Tuesday, May 7, 2013

A personal journey

In the preface, Jill Fredston writes, "In the process of journeying, we seem to have become the journey, blurring the boundaries between the physical landscape outside of ourselves and the spiritual landscape within" (XVI).  This quote perfectly summarizes Fredston's relationship with nature and highlights the difference between her attitude and that of the other authors we've read.  Fredston's travels are very personal; even though she travels with her husband, they row in separate boats.  She emphasizes that her journeys are not about achieving firsts or farthests, but is rather a spiritual journey of growth and self-discovery.  She expands upon her relationship with nature by describing her concept of "zen"; just as Fredston experiences a blurring of boundaries "between the physical landscape...and the spiritual landscape," so too does she recognize a blurring of boundaries between herself and the boat.  She personifies her boat not as a separate character but as an extension of herself.  Interestingly, though, her motivation for writing this book did not originally stem from some internal need to share her experience with the world.  Rather, she wrote the narrative after receiving encouragement to do so from friends and family.  Perhaps this is simply another testament to the fact that Fredston rows for entirely personal reasons, not to break records or gain publicity.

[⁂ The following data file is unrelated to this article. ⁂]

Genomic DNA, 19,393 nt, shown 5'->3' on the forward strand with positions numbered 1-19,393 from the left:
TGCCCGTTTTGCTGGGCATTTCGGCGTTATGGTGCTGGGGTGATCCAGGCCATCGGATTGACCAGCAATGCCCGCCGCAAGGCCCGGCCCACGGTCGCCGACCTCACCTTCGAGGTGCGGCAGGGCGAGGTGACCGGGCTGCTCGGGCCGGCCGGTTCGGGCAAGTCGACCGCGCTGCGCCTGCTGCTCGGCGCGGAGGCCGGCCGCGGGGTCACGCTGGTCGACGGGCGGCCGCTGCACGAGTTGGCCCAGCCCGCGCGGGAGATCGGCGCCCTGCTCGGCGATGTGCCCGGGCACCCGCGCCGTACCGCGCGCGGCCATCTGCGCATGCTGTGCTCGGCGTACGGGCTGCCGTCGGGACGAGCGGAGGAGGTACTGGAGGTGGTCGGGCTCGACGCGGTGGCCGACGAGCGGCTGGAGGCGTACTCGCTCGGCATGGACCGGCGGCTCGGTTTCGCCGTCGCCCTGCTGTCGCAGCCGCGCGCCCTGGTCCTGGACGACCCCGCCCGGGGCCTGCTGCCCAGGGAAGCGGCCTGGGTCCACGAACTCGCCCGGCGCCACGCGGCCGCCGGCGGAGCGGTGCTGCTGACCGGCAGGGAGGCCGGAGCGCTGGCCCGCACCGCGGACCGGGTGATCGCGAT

1. I agree with everything you said about Fredston's narrative being a personal journey. I was especially glad this text was placed at the end of the course. If we had another text about survival, publicity, or being goal-oriented, I think it would have been a somewhat dismal note to think about adventure on. Fredston embodies one of main points we have talked about in this class--to seek and live adventurous lives as much as possible. One of the quotes she has at the end stuck out to me. "Why is it that turning around always seems like a failure and death takes us by surprise?" After a life full of adventuring, Fredston has learned to accept these shortcomings. Lots of our class time has been spent discussing broad generalities such as failure and death. We also have spent a lot of time talking about personal enrichment and discovery. I'm less concerned about defining adventure, and more concerned about living a fulfilling life, which Fredston obviously does. I'm glad this text was the denouement of the course.

  2. I also noted how introspective Fredston's thoughts seemed compared to many other authors we have read. Her mentality towards rowing, including her relationship toward the natural environment and her concept of "zen", reminded me of Norgay's text and philosophies. In terms of this inward-focused, not-so-goal-oriented mentality toward adventuring, Norgay and Fredston stand out as two particularly thoughtful authors. Unlike many others, they both express a deep concern for environmental stewardship and the well-being of nature. Interestingly, they were two of my favorite authors throughout the course.